Apologies if this is in the wrong section, but it’s just a question that I’ve been mulling over. Some of my works have been added to the database, usually in relation to gamejams where other people manually populate all of the event games (thank you very much to those folks, also!) but some of the work I consider interactive fiction may clash a bit with what I’ve felt is a more traditionalist perspective on what constitutes IF over there.
Actually, most of my work. Out of 11 projects, arguably all of which I’d consider IF, I think 2 are recorded, maybe 3 since I believe Autumn mentioned wanting to archive the Goncharov games. But I don’t know if it’s appropriate for me to add them myself?
For example- VESPERTINE will be up there as IF, but I’ve also made games with Bitsy that are also interactive poems, but that may not really count as IF to some people due to the graphical component from the Bitsy engine. I also have a small visual novel I’ve made, which is on the visual novel database but not IFDB, and I don’t know if it would be IF-like enough to post.
The definition on IF on the forums is generally quite open, and I like the one that goes “IF is a game where it wouldn’t be the same if you removed all of the extra frills like graphics or music” but they seem a bit more serious on the database, and I don’t want to tread on any one’s toes!
I’ve added all my games myself. Even the more stupid ones (I think I added my Goncharov entry the day it came out). If you feel it is IF, I’d say go for it?
(Can’t really answer your other question, since I’ve only used Twine for Choice-based games)
I don’t think I’ve ever seen a visual novel on IFDB so I would personally omit that one. Otherwise, we get into the slippery slope of “what is IF”? And one can define it so that DOOM would belong on IFDB, if one were so inclined.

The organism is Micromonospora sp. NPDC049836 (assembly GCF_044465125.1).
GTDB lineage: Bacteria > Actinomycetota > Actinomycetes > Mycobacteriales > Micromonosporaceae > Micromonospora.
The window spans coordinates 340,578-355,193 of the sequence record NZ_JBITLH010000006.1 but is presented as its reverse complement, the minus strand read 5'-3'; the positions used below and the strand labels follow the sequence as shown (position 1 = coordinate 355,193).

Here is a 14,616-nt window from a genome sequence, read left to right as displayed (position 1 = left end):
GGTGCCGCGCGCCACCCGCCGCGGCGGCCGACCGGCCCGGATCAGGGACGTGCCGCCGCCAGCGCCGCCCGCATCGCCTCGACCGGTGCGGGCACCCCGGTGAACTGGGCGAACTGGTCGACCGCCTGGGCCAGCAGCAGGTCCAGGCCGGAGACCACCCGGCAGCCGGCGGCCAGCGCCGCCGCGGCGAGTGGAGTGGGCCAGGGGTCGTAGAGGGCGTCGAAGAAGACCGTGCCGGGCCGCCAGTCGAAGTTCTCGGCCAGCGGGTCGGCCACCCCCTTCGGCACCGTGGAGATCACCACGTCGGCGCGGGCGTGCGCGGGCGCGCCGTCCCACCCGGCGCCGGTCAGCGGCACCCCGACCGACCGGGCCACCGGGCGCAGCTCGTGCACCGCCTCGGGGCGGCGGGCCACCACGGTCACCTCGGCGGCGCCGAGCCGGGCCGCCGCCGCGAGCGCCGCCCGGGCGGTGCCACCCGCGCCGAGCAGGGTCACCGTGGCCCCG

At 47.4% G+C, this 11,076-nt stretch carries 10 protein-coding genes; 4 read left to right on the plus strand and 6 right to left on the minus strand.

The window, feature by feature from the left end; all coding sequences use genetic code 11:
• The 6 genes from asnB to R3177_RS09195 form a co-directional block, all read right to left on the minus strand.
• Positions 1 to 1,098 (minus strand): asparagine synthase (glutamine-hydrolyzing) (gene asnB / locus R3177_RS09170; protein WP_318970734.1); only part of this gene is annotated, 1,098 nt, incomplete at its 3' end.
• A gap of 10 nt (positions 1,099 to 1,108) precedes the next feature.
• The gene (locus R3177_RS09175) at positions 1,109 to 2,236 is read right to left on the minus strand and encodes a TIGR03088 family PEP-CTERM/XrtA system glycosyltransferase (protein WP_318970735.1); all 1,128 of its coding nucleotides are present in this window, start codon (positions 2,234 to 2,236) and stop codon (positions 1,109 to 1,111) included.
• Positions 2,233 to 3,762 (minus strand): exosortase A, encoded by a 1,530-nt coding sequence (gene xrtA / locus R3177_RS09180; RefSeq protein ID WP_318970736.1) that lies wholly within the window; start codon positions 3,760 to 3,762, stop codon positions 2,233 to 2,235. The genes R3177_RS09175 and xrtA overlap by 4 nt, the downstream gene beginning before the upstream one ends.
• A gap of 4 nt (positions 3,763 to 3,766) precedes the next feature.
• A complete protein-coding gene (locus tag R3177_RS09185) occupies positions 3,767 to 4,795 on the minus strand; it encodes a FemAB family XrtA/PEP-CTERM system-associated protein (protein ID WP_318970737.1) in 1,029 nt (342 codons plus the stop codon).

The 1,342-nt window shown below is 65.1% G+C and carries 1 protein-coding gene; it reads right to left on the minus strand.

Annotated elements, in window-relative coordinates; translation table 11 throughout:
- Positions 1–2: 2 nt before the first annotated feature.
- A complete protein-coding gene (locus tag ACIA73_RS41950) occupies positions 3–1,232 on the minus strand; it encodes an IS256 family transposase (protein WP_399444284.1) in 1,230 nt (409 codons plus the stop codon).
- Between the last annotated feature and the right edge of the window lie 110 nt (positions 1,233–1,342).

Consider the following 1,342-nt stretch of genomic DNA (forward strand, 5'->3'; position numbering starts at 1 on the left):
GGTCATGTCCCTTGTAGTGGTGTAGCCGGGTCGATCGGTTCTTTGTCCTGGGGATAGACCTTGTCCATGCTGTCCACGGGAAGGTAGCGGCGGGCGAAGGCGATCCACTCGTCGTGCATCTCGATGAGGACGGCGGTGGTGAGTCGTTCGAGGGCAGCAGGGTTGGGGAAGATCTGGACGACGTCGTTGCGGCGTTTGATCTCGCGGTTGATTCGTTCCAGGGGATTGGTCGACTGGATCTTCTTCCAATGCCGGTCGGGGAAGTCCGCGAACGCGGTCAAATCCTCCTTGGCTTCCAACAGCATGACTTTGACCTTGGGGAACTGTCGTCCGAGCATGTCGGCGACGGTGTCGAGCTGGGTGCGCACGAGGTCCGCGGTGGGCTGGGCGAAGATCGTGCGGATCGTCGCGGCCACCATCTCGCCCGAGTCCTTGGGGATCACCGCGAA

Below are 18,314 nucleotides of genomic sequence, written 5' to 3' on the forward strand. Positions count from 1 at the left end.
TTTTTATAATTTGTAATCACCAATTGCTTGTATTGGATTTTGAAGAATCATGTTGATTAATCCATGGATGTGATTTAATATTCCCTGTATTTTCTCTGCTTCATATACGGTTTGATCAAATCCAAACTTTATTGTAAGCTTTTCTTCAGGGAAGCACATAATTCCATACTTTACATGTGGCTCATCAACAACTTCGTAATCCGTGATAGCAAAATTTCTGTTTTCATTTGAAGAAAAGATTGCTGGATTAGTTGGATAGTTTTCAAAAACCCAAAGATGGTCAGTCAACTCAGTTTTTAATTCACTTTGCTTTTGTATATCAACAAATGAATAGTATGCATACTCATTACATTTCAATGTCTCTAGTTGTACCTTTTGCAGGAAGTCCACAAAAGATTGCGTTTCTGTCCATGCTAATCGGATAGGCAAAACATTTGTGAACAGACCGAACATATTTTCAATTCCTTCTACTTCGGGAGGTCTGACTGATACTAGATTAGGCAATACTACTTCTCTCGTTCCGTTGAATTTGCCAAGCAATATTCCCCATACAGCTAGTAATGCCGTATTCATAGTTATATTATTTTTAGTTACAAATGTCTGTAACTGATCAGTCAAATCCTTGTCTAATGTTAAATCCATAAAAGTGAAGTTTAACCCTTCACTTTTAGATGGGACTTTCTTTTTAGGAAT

I’m not part of the IFDB committee, but I think it’s appropriate to apply the same broad definition to its listings as we do here; it’s all part of the IFTF ecosystem, after all. I think that’s especially the case where an author has written stuff that’s indisputably IF; as IFDB functions as, well, a database, it’s often nice to be able to get a comprehensive view of an author’s work, even if some of it might be more or less close to “core IF” (whatever that is).
Like, Heaven’s Vault is pretty clearly a graphic adventure game, but it’s got an IFDB page and you can see why since it’s part of the Inkle ecosystem that started out with IF author Jon Ingold doing some gamebook adaptations, and has generated the Ink language which is often used for text-only games. Trying to rely on different users’ ad-hoc definitions of which Inkle games are or are not worthy of inclusion seems to me like a worse approach since it undermines IFDB’s ability to serve as a “comprehensive catalog” (which for what it’s worth comes first on the list of the site’s three goals/functions)
I think the stuff that’s not on IFDB is more about what people have happened to add rather than any particular rules about what “belongs” there? There are a lot of interactive narrative communities that have their own places to share things, so they don’t show up much.
As an IFDB moderator, Josh is right, games with significant text components are the main use-case of IFDB.
Technically, visual novels apply. However, there are far more visual novels than everything on IFDB put together; adding every visual novel would overwhelm the database. As an example, a few years ago, someone added a script that put literally every game from textadventures.co.uk onto IFDB, including ones that were just little test demos. No one played them, and it flooded the database with games (may be misremembering here, that’s just my impression).